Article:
It’s hard not to agree with Rhode Island Director of Health Nicole Alexander-Scott when she phrases her point of view like this:
“Like the governor, I also fully support diversity across the board in leadership levels … I love to say diversity brings strength. You have a variety of backgrounds, a variety of ideas, experiences that add new ways of accomplishing things. We’re in an age where we have to be creative, we have to be innovative, and the more diverse perspectives we have, the better we are at being able to achieve that effectively …”
Unfortunately, the context suggests that, like most liberals and progressives, she takes an extremely superficial, arguably racist view of diversity. Providence Mayor Jorge Elorza lays it out with stunning clarity in his contribution to the Providence Journal’s “Race in RI” series. With the paradoxical imperatives that we have to “focus on what brings us together” and declaring that people who disagree with him about the existence of “white privilege” should be written off, Elorza says he chooses to “focus on like-minded people.”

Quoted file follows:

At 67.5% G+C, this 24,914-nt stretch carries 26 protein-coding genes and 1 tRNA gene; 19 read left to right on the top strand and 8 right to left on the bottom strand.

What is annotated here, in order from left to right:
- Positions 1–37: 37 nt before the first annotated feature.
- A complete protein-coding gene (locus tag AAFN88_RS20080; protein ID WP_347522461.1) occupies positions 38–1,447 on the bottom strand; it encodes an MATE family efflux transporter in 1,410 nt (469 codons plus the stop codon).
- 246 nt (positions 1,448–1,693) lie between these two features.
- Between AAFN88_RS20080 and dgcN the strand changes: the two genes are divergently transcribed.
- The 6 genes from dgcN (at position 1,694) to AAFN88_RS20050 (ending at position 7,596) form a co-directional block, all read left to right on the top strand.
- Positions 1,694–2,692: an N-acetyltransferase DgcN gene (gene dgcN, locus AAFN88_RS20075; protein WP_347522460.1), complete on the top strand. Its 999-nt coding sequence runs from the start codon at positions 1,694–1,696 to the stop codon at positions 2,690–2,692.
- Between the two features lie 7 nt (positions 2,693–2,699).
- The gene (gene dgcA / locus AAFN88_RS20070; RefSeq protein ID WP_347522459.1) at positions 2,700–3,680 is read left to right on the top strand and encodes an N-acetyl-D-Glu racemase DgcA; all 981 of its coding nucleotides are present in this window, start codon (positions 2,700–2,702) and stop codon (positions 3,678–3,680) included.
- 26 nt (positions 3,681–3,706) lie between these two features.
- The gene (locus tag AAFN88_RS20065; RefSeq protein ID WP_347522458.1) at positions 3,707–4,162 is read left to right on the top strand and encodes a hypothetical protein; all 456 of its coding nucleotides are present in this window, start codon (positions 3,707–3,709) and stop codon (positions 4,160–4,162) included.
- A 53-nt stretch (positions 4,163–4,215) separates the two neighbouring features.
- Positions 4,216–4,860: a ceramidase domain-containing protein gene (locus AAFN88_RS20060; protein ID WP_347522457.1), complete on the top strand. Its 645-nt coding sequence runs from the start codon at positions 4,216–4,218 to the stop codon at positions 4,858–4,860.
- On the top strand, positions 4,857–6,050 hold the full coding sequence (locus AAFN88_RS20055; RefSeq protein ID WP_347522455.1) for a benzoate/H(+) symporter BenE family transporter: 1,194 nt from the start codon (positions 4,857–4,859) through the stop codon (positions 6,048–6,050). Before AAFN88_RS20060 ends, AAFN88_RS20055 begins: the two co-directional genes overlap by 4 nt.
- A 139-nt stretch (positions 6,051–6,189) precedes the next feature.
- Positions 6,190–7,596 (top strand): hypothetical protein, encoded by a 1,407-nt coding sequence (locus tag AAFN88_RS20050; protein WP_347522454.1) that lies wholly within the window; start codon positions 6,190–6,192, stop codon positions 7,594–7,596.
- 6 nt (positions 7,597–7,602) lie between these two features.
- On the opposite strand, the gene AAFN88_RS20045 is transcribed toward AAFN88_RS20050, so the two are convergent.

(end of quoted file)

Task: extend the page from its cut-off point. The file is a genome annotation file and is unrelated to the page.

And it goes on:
Apparently, having his biases confirmed is more important to the mayor than “a variety of backgrounds… ideas… and experiences” that brings “diverse perspectives” to the necessity of solving problems creatively. The way to achieve diversity is apparently to make people who are substantively different disappear.
That point of clarity dovetails nicely with another, hidden within Alexander-Scott’s interview:
Using $2.7 million from the U.S. Centers for Disease Control, Rhode Island has created 11 “health equity zones” to target the root causes of poor health, including poverty, inadequate housing and lack of nutritious food and safe recreational opportunities.
Thus money confiscated from taxpayers for the purpose of disease control somehow becomes diverted to “safe recreational opportunities,” and this is just the edge of the crowbar under the bedrock of our freedoms. “Diversity” and “equity” are wonderful principles in the abstract and defined honestly. In the current practice, they’re manipulative buzzwords for “like-minded people” to confiscate money and consolidate power in order to buy votes and make people dependent on government.
Far from wanting healing, the people promoting these ideas need divisions and disparities to remain.